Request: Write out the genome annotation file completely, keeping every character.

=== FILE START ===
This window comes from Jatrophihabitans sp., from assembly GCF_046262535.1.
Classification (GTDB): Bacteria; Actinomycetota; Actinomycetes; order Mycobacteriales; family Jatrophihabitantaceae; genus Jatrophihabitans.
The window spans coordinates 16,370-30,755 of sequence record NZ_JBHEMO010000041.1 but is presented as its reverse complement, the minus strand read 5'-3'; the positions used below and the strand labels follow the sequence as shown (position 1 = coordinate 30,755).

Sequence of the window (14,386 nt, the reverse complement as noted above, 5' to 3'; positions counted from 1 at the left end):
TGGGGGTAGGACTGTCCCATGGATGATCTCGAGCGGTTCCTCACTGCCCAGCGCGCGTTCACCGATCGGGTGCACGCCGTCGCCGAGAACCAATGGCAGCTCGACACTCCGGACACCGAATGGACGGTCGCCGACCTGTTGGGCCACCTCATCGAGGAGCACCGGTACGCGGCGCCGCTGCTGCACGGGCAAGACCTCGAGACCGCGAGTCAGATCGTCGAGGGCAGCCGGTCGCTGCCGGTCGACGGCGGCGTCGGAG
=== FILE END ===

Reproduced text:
This window comes from Jatrophihabitans sp., from assembly GCF_046262535.1.
Classification (GTDB): Bacteria; Actinomycetota; Actinomycetes; order Mycobacteriales; family Jatrophihabitantaceae; genus Jatrophihabitans.
The window spans coordinates 16,370-30,755 of sequence record NZ_JBHEMO010000041.1 but is presented as its reverse complement, the minus strand read 5'-3'; the positions used below and the strand labels follow the sequence as shown (position 1 = coordinate 30,755).

Sequence of the window (14,386 nt, the reverse complement as noted above, 5' to 3'; positions counted from 1 at the left end):
TGGGGGTAGGACTGTCCCATGGATGATCTCGAGCGGTTCCTCACTGCCCAGCGCGCGTTCACCGATCGGGTGCACGCCGTCGCCGAGAACCAATGGCAGCTCGACACTCCGGACACCGAATGGACGGTCGCCGACCTGTTGGGCCACCTCATCGAGGAGCACCGGTACGCGGCGCCGCTGCTGCACGGGCAAGACCTCGAGACCGCGAGTCAGATCGTCGAGGGCAGCCGGTCGCTGCCGGTCGACGGCGGCGTCGGAG